When you’re revising your writing, do you relish the chance to make it shine or agonize that all your polishing may be for nothing when you need to revise the next draft?
I’ve been doing structural edits on my work in progress, a middle grade thriller, and despite the fact that line edits will be next – the nitpicking examination of each sentence – I can’t stop myself from polishing the sentences even at this structural stage.
Over the years I have come to see this not as a waste of time, but as a cleaning of the windows to give the reader the crispest view of the action. My only priority is to keep the reader turning the pages. I don’t want to lose their interest because I’ve used 20 words when I could use 19, or I haven’t spotted a repeated word or character thought.
Structural versus line edits
The structural edits I’ve been doing are big-picture stuff: do Characters A and B become friends too quickly? Is it realistic for Character D to open up to Character C, when they don’t have trust established yet? But once I had addressed those, I still did a final nitpicking to scrutinize details, like how many similes a paragraph could sustain, or whether I included any unnecessary repetitions of language.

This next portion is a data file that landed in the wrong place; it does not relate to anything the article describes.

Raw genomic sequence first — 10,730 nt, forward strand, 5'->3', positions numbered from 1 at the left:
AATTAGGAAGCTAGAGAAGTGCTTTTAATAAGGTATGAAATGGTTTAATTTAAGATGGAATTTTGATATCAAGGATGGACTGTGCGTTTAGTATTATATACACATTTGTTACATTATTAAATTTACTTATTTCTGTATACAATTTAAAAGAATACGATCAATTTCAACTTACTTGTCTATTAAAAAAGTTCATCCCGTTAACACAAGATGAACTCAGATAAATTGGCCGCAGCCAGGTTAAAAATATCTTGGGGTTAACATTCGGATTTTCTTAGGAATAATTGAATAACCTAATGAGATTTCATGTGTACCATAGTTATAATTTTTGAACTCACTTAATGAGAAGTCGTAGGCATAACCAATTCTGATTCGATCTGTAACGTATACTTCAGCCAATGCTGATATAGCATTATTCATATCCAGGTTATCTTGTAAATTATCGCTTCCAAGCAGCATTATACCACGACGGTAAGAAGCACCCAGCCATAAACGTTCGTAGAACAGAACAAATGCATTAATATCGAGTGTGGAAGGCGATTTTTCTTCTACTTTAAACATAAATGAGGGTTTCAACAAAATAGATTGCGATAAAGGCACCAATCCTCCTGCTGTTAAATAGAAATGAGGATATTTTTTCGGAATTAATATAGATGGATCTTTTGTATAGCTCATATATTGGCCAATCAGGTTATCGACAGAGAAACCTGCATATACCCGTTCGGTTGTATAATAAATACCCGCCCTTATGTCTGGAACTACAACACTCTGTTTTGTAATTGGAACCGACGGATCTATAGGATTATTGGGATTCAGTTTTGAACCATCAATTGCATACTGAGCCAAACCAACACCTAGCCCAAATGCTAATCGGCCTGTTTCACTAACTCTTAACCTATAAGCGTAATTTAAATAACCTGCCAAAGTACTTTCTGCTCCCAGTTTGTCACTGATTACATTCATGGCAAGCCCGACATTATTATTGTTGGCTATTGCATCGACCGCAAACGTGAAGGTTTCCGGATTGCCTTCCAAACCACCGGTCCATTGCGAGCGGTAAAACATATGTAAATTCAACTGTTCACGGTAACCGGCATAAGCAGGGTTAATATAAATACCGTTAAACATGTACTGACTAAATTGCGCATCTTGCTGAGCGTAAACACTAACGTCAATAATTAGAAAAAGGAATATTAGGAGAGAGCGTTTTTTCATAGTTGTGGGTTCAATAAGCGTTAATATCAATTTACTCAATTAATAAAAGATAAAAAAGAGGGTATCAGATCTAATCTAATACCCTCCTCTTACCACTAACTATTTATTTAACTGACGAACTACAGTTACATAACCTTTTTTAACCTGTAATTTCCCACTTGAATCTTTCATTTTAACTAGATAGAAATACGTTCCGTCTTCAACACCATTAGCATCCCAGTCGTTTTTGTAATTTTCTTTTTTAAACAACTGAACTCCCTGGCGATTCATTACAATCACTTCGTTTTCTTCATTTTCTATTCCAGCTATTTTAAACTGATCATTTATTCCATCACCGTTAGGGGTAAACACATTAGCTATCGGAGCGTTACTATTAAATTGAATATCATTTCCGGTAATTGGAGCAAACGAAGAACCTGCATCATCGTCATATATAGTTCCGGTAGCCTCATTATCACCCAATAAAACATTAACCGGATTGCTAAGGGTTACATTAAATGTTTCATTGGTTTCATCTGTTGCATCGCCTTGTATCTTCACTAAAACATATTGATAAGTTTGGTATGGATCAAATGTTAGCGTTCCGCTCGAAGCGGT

Because this book is a thriller, I need to ensure that any repetition is intended, because my reader is going to be hunting for clues about what’s really going on. One of my plotting idols is Sarah Waters, author of the masterful FINGERSMITH, and she talks about the need to strap readers in and send them on a carefully planned but wild ride through her plot, causing the reader to experience exactly the emotion Sarah wants, when she wants. I’d love to achieve the same thing in my writing, one day.
What about your writing? Are you reluctant to do the detailed hand-stitching of a draft just before it goes out, knowing you may have to rip out those stitches later? Or do you find you can’t let a draft go until every word is burnished?